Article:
Tennis: Lionel Messi inspires Sir Andy Murray to put on show at Battle of the Brits

Sir Andy Murray is determined Schroders Battle of the Brits – Scotland v England in Aberdeen will be a tennis spectacular – and he’s taking inspiration from Argentinian football maestro Lionel Messi.

Three-time grand slam winner Murray, 35, arrived in the Granite City on Tuesday, ahead of the pre-Christmas court showdown between Scotland and England’s best men’s players at P&J Live on Wednesday and Thursday.

Although he is arguably Scotland’s greatest-ever athlete and an icon in his own right, Murray still finds himself inspired by other figures from the sporting world – and was in awe of seven-time Ballon d’Or winner Messi’s fantastic two-goal showing to lead Argentina to the World Cup, via a dramatic penalty shoot-out, in Qatar on Sunday.

The 2013 and 2016 Wimbledon men’s singles champion revealed the achievements of other veteran performers like Messi act as “motivation” to him, saying: “He’s amazing, what he’s done for so many years, and I was really happy for him that he was able to finally win the World Cup.

Argentina captain Lionel Messi being lifted in the air by his team after they won the World Cup in Qatar. Image: PA

“He was seen as ‘not having done it international level’, which was strange considering, I mean, they won the Copa America not long ago and have been in multiple finals and stuff.

“The age that he’s at as well, you know, he’s 35 – I think he was born the same year as me.

“Seeing any athletes, you know, in their mid to late 30s going out there and competing and performing doing what they love is brilliant.

“I’ve had the opportunity to witness that a bit in tennis as well recently, whether that’s Serena (Williams) or (Roger) Federer and (Rafael) Nadal and these guys that are doing it in our own sport.

“I find that it gives me motivation to keep going and keep trying to go out there and perform as best I can.”

Scotland ‘want to win’ in front of P&J Live crowd

Sir Andy comes to Aberdeen for Battle of the Brits soon after a three-week off-season camp in Florida.

The event will be the first time he and his brother – tournament director and multiple doubles grand slam winner Jamie – have played in the Granite City since starring in the Aberdeen Cup at the old AECC in 2005 and 2006.

The Scotland v England clash comes days before 2012 and 2016 Olympic champion Sir Andy, who also won the US Open in 2012, heads to Australia to start the new year at the Adelaide Open.

Last season he broke into the world top-50 for the first time since the injury problems which culminated in his 2019 hip resurfacing surgery, while he also beat a top-10 player, world no.5 Stefanos Tsitsipas, on the way to the final of the Stuttgart Open in June before the latter part of his season was hampered by a persistent cramping problem.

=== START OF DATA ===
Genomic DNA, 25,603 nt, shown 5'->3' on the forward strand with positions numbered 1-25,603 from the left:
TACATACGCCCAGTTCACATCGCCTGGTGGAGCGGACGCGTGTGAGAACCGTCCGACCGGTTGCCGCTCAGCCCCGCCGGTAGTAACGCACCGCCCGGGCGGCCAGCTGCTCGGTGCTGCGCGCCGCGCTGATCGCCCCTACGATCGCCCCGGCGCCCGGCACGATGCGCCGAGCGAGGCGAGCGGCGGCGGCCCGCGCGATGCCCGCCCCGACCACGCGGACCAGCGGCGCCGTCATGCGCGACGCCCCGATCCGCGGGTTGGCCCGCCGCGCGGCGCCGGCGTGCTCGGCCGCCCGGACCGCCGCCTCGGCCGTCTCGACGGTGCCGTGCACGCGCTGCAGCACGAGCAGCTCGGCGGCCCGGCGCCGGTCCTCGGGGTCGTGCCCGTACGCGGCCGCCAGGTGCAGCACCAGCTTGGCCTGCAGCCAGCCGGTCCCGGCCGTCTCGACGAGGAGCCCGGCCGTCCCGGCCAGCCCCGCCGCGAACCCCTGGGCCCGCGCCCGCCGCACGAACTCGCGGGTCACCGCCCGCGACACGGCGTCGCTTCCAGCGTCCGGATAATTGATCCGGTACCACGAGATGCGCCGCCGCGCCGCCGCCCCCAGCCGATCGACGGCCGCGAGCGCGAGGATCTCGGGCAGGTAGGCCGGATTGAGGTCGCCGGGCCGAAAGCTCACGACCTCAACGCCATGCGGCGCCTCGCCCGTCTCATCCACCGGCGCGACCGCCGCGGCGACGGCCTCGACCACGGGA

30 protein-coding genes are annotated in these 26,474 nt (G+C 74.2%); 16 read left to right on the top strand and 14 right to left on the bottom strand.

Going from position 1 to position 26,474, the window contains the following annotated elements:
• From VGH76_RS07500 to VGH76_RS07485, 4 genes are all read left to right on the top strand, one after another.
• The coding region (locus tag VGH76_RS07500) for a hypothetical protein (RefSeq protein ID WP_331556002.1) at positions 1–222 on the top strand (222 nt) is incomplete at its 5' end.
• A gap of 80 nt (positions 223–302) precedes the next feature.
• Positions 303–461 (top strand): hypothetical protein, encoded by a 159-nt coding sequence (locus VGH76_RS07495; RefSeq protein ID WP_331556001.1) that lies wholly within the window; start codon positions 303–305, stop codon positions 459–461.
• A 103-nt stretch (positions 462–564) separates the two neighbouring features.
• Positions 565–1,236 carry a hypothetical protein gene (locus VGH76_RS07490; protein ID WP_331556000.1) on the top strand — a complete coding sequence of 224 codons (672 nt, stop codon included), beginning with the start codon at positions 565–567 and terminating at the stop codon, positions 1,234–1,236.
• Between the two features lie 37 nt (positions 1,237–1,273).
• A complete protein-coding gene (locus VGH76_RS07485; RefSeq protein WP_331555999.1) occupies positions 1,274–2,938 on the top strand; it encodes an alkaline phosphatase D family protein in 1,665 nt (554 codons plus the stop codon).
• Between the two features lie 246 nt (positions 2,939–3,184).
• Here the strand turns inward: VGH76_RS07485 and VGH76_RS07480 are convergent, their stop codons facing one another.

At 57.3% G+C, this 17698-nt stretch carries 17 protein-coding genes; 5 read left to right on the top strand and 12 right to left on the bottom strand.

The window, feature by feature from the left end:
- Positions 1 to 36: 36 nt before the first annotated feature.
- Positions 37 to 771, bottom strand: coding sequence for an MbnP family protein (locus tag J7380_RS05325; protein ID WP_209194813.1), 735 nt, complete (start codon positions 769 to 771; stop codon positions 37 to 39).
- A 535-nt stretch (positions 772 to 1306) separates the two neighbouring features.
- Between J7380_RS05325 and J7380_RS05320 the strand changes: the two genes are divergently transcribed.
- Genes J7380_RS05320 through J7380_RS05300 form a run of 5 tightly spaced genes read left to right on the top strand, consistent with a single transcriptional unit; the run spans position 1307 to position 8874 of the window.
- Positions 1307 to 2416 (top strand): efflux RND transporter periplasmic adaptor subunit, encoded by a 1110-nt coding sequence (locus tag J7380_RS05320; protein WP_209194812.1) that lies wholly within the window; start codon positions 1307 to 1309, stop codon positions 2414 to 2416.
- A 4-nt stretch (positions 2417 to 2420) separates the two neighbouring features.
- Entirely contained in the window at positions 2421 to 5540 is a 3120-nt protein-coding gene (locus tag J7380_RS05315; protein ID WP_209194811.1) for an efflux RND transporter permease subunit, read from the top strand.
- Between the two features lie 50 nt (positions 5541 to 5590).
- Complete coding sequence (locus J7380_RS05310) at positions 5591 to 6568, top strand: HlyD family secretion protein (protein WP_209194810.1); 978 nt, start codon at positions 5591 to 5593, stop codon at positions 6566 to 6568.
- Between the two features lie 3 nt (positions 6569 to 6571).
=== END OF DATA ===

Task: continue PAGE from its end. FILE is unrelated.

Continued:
Battle of the Brits – Scotland v England may be an exhibition tournament, but with Great Britain’s best men’s players divided down Scotland and England lines, Dunblane native Sir Andy, who is playing in all three of the sessions across Wednesday and Thursday, is determined to rack up wins.

He said: “All of the players that are here are very competitive. You got myself, Jamie, (England’s) Neal (Skupski) and Joe (Salisbury) have all been number one in the world.

Andy Murray in action at Wimbledon in the summer. Image: PA

“It’s a little bit like – not exactly the same – but like with the Laver Cup, it was an event that when I first saw it, it was seen as being an exhibition, but when you get there and you’re playing in front of a big crowd and you’re surrounded by you know, the people that you’re surrounded by, you want to win and your competitive instincts come out and all of the players will be giving their best to win the matches.

“We want to put on a show for the people who are coming as well.

“I think we’ll see some really good high level tennis over the next few days.”

Rare visit to Aberdeen for Murrays

The Battle of the Brits teams: (LR) Jack Draper, Paul Jubb, Joe Salisbury, Neal Skupski and Dan Evans of England, then Aidan McHugh, Jonny O’Mara, Jamie Murray and Andy Murray of Scotland.
Image: Kenny Elrick/DC Thomson

Sir Andy added: “That’s also one of the reasons for having the event here in the north of Scotland is that the last time I played here was the Aberdeen Cup thing in 2006.

“All of the times we’ve played (in the UK) have been in like Glasgow or in England.

“It’s giving people the opportunity, who wouldn’t normally have the chance to watch top level tennis.”

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[Tennis: Lionel Messi inspires Sir Andy Murray to put on show at Battle of the Brits]

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